Race to save mothers during childbirth
WHEN the wife of the former Commissioner for Health in Kwara State, Dr. Femi Ogunsola, fell into labour some years ago, little did anyone had the premonition that the woman would die as a result of complications arising from childbirth.
Expectedly, Ogunsola who was shattered by the sad news, had petitioned the State House of Assembly calling for the probe of the death, which occurred at the maternity wing of the University of Ilorin Teaching Hospital (UITH), Ilorin Kwara State moments after the woman was placed on admission. But the rest is now history.
This was just one of the numerous cases of deaths in most of the nation’s hospitals linked with childbirth.
Perhaps, this particular case came into prominence due to the calibre of the casualty involved. But how many of such cases go unreported daily in the nation’s media? How many of them under the medical law are actionable in the law court?
However, worried by the unabated alarming statistics of maternal mortality rate in the country, the UITH recently rose up to the challenges posed by the problem, by organising a training programme that cut across health sector providers both in the public and private sectors in the state.
It was contracted to the UITH by the state’s Health System Development Project (HSDP) due to the large number of qualified teaching personnel to handle the intricacies inherent in the programme. The HSDP, according to the officer in charge of maternal health at the state’s Ministry of Health, Mrs. Wule Sanni, was in turn bankrolled by the World Bank.
Held at the School of Midwifery, Ilorin, the programme was organised by the department of Obstetrics and Gynaecology of the UITH. From the facility’s department were pooled experts who formed the resource persons: The Medical Advisory Council of the hospital, Dr. Abdul Waheed Olatinwo; the former Chief Medical Director of the health institution, Prof. Olurotimi Fakeye; Dr. (Mrs.) Irene Durosaro; Dr. B. O. Bolaji of the Department of Anaesthesia, among others.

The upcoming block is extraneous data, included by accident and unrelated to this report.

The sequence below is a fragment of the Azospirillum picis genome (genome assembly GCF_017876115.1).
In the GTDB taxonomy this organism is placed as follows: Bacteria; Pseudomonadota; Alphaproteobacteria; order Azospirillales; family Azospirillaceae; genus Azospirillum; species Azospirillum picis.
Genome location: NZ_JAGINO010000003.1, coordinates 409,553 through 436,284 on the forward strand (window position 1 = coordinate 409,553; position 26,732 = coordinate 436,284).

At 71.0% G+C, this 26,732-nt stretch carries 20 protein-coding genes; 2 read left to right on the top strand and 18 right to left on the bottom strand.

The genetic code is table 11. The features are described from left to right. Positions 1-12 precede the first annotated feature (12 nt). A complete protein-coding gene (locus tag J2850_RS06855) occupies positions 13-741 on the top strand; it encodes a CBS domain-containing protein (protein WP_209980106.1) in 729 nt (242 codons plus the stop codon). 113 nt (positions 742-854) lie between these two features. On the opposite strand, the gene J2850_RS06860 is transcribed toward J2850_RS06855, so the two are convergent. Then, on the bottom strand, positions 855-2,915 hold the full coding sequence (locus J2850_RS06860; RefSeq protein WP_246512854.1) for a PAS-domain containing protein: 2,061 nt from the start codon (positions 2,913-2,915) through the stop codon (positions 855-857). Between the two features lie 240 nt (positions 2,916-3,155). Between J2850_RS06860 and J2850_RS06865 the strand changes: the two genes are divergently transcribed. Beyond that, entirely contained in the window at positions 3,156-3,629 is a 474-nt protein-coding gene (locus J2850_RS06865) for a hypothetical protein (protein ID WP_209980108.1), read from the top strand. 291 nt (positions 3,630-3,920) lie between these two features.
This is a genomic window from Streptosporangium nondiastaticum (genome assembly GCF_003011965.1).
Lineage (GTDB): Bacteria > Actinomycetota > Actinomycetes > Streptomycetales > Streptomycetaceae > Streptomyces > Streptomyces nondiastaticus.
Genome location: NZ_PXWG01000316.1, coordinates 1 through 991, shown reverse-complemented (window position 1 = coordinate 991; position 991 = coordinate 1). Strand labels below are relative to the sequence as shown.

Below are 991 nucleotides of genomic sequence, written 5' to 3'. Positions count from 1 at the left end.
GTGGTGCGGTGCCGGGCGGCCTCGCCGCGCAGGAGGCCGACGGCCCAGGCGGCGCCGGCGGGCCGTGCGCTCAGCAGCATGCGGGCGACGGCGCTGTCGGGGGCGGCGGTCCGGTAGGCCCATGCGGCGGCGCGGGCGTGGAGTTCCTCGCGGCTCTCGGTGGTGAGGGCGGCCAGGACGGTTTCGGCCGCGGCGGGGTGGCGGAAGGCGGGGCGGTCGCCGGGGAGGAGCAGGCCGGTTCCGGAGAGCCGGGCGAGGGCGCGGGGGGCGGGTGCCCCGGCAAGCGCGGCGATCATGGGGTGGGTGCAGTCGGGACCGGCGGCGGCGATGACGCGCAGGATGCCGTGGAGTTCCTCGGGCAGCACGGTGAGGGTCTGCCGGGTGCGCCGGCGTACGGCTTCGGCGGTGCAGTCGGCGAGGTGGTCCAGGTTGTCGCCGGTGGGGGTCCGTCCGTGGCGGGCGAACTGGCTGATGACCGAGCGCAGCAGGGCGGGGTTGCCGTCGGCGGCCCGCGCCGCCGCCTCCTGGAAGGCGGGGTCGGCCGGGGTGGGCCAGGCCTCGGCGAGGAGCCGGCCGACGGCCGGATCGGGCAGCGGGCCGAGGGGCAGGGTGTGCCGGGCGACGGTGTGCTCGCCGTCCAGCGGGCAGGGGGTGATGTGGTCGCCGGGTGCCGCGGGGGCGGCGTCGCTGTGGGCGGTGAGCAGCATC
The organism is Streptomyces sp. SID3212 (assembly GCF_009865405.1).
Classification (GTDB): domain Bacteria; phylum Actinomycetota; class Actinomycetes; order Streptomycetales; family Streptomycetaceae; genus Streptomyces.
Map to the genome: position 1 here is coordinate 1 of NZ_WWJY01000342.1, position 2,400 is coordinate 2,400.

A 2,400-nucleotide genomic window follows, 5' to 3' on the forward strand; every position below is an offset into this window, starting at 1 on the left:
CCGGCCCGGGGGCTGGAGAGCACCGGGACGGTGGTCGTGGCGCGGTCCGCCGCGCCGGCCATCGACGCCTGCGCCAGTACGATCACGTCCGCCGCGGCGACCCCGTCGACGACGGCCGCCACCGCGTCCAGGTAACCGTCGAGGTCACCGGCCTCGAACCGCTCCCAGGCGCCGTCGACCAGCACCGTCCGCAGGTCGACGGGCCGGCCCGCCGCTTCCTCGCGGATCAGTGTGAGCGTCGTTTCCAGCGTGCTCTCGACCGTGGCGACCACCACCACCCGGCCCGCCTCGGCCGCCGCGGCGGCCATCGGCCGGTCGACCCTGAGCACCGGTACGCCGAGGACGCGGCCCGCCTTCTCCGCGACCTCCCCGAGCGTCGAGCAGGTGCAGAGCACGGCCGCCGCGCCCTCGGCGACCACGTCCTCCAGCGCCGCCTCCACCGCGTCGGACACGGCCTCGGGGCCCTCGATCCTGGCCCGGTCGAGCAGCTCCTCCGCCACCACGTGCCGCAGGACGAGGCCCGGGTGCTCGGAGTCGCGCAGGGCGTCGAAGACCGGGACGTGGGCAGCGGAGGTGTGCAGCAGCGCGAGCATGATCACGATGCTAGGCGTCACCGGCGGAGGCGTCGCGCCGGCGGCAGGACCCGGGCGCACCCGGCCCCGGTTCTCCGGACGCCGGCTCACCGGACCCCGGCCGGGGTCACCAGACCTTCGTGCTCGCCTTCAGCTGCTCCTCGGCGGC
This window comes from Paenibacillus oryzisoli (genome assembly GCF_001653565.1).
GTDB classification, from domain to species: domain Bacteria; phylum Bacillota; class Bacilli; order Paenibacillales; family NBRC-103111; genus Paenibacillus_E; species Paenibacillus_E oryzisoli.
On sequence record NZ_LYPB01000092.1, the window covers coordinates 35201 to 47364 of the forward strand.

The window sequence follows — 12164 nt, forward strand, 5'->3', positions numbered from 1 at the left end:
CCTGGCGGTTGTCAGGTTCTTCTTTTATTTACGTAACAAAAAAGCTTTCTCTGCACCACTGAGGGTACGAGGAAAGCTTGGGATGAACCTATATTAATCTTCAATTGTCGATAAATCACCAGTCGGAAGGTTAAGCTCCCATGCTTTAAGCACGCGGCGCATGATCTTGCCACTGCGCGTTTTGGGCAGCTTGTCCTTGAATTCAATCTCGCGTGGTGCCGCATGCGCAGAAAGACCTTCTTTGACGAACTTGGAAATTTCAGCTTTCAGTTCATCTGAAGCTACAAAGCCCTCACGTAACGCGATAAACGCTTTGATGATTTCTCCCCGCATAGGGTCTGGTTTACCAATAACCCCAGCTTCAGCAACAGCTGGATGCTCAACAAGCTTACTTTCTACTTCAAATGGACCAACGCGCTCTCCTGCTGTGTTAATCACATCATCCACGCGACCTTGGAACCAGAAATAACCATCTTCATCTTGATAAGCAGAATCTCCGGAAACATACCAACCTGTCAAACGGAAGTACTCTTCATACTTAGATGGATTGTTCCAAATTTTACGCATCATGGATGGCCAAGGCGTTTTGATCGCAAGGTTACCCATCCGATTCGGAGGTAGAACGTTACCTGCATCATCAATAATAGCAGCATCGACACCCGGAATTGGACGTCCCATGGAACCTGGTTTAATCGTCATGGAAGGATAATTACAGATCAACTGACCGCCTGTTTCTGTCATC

This does not exclude the role played by the state governor, Dr. Bukola Saraki who through the state’s Commissioner for Health, Alhaji Oladimeji Hassan, declared open the programme amidst great concerns “for our mothers, sisters, wives, and daughters who are daily exposed to the avoidable danger of death resulting from childbirth complications”.
According to Hassan in a chat with The Guardian, “our aim in Kwara especially that of the state’s Governor, Dr. Bukola Saraki, is to reduce to the bearest minimum the issue of maternal mortality. We need to develop the needed manpower. Not all maternal cases are life-threatening. We want to have personnel on standby that can handle life-threatening cases and equally impact the techniques into others. Kwara has one of the best indices on maternal healthcare in Nigeria, but we do not want to rest on our oars.”
UITH, today, remains the only teaching hospital serving the health needs of the citizens of such states as Kwara, Kogi, Niger and Benue.
Olatinwo, while reeling out the aims of the programme described as that requiring the urgent attention of all medical experts, said among others that it will help in training:
- health workers on how to care for women with obstetrics complication and help them monitor women’s labour and identify danger signals hereby reducing maternal mortality and morbidity ratio in Kwara State;